The use of a grid as an integral and overt element of an image is often referred to as a relatively modern practice. Interesting, therefore, that its first use by a British artist was by David Bomberg in his two extraordinary paintings of 1913/14 – In the Hold and Ju Jitsu.

  4. jenny meehan said…

    Apologies to those who love grids, but I find them really boring. They can be very clever, so I am sometimes very impressed, but I don’t get a thrill. G R I D. AAAhhh! Even the word strikes horror! (I jest, of course!)

  5. Danila Rumold said…

    The thing I have picked up from this conversation is whether the grid is a form of conventional constraint or, a structure providing liberation. In my own work, I move back and forth between making drawings from my paintings and then paintings from my drawings. By using the grid as a squaring tool, it allows me to meditate on the relationship of each square thereby slowing me down. Through this process of careful looking, it allows me to empty the work of “Self” and move into the unknown. Arriving at this new way of Seeing (outside of my own subjectivity) demands my presence and beckons the necessity of being Awake.

  6. Robin Greenwood said…

    I recommend the excellent post on Robert Linsley’s blog at http://newabstraction.net/2011/11/21/stately-verticals/
    about verticals and horizontals in a Poussin painting, and how they open up the space rather than flatten it. Are grids a constraint or a liberation? I guess these things go in phases, and my sense at the moment is that geometry, symmetry, grids and suchlike have been done to death in recent times. Take a look at the Hirst show at Tate – just about everything in this show is conventionally and boringly arranged symmetrically on grids or in boxes. It’s a safe bet, isn’t it? My inclination is to get as far from this as I can, and at the risk of falling down, attempt something with more freedom to it. Like Robert, I want to arrive at the unknown; and, what’s more, I want to do it in an unpremeditated manner.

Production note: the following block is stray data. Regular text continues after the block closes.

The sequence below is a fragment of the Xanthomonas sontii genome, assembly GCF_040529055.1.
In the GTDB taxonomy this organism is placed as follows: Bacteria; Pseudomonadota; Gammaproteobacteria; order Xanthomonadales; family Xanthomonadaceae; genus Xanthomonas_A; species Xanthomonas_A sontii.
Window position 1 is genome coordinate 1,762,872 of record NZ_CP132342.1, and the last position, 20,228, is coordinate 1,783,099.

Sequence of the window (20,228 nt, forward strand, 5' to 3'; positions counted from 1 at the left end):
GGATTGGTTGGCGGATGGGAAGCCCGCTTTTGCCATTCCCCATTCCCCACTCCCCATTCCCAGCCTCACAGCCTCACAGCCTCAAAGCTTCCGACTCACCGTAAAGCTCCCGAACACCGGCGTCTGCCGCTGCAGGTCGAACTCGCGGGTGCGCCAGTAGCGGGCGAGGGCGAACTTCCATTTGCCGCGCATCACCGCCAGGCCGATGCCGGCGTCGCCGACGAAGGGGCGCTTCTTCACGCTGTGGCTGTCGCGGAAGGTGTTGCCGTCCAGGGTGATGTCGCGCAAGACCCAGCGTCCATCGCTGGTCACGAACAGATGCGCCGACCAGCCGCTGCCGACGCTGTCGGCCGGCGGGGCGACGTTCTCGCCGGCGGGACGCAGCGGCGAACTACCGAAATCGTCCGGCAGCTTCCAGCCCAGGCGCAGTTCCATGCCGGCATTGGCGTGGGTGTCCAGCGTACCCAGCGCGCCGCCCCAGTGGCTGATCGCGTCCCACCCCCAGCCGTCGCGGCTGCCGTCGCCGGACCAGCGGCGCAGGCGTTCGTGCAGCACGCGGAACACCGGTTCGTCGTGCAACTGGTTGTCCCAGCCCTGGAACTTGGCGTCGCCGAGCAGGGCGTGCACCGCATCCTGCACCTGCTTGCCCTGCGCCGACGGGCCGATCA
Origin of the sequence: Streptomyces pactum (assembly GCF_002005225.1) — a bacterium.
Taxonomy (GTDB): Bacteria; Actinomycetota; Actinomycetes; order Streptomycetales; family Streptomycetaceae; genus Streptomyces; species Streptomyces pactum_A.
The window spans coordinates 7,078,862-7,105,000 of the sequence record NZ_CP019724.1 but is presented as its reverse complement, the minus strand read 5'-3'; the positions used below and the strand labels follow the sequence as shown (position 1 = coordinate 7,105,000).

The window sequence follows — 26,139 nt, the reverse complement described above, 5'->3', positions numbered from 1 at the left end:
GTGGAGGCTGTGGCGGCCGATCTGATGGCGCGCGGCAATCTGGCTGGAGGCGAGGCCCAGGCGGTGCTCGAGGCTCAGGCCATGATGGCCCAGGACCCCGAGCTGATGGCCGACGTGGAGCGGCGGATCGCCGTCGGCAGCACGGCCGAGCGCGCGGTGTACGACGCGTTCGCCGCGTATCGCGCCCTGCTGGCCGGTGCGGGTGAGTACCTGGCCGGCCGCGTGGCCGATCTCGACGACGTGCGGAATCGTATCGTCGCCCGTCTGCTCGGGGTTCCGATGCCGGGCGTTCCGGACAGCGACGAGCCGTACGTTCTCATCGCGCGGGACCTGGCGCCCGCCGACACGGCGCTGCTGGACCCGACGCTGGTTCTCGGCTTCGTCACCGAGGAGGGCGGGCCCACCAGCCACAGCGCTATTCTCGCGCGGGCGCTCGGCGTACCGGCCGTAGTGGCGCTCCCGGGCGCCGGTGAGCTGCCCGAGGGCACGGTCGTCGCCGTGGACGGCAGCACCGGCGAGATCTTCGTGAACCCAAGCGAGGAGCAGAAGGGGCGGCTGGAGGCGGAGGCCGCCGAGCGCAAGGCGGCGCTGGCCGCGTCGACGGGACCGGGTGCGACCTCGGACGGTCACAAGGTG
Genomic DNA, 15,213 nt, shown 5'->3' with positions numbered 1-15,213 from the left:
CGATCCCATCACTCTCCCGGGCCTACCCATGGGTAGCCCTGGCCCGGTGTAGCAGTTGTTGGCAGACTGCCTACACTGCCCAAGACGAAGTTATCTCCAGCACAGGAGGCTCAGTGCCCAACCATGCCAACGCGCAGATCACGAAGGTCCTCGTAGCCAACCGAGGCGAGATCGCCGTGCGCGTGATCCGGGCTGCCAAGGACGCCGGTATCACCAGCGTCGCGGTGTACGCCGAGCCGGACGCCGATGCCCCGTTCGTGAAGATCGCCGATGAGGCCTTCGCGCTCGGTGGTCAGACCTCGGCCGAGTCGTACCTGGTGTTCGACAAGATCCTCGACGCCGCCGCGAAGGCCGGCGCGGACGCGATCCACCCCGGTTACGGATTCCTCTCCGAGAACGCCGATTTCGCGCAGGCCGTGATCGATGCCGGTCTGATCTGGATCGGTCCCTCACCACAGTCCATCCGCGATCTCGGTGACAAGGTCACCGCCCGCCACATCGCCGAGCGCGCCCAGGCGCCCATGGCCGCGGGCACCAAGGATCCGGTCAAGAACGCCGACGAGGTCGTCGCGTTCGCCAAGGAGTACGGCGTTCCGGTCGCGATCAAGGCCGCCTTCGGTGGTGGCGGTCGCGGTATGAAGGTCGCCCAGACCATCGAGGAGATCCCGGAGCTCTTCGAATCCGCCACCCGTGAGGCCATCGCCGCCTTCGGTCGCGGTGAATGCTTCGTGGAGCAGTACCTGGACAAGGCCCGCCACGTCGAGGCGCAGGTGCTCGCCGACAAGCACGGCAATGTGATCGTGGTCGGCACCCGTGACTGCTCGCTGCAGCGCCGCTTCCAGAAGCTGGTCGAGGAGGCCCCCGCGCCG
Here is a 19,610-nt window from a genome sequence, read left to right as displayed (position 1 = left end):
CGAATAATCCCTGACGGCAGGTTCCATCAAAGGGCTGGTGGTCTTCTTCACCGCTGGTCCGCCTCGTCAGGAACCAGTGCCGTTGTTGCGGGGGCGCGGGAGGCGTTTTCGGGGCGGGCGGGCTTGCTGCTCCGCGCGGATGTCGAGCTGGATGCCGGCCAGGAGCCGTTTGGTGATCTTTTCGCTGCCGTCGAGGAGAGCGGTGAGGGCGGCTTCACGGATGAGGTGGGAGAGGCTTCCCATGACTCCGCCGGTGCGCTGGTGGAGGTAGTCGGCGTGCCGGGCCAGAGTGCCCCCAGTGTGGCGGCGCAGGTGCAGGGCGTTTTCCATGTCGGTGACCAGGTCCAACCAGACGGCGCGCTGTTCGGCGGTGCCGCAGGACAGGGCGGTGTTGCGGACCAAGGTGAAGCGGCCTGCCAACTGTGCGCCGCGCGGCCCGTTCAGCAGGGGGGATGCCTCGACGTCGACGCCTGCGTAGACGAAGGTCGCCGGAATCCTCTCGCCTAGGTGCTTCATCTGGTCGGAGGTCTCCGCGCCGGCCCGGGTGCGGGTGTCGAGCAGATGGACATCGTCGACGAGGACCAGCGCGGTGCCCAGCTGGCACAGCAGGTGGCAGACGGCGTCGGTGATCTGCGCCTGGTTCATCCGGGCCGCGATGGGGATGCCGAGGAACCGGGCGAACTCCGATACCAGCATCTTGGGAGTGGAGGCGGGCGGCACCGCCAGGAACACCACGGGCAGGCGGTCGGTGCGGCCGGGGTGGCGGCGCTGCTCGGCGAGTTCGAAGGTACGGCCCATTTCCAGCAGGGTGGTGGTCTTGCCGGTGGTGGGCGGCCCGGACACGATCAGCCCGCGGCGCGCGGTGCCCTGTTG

7. Katrina said…

    Dear Sam and Robert
    Thanks for starting this….
    I think I can see what you are both saying here about being ambivalent or even possibly boxed in (ha!) by grids but they are just part of mathematics (and of course thereby architecture) and mathematics is as old as the first building, the first window or the first table – in fact as old as the first straight line. Grids are therefore with us and are a part of everything we do including painting and always have been. So, are you saying that the mathematics in a painting is just a means to an end – part of a pre worked plan or diagram, which doesn’t allow for the unexpected – a kind of tool with a dead end? No. Surely mathematics can be freeform, open, surprising and disrupted: hidden or up front: simple or complex, but always there – somewhere? Do you think that artists are scared to give up the idea that a little bit of individual genius (a hideous notion – no, we are all the same) will be lost or undiscovered if they recognise the rational or adhere to some sort of principles? If you work on canvas you have already entered a grid system. If the work is three-dimensional you can’t ignore the room and its walls. Photographic work or film – self-explanatory……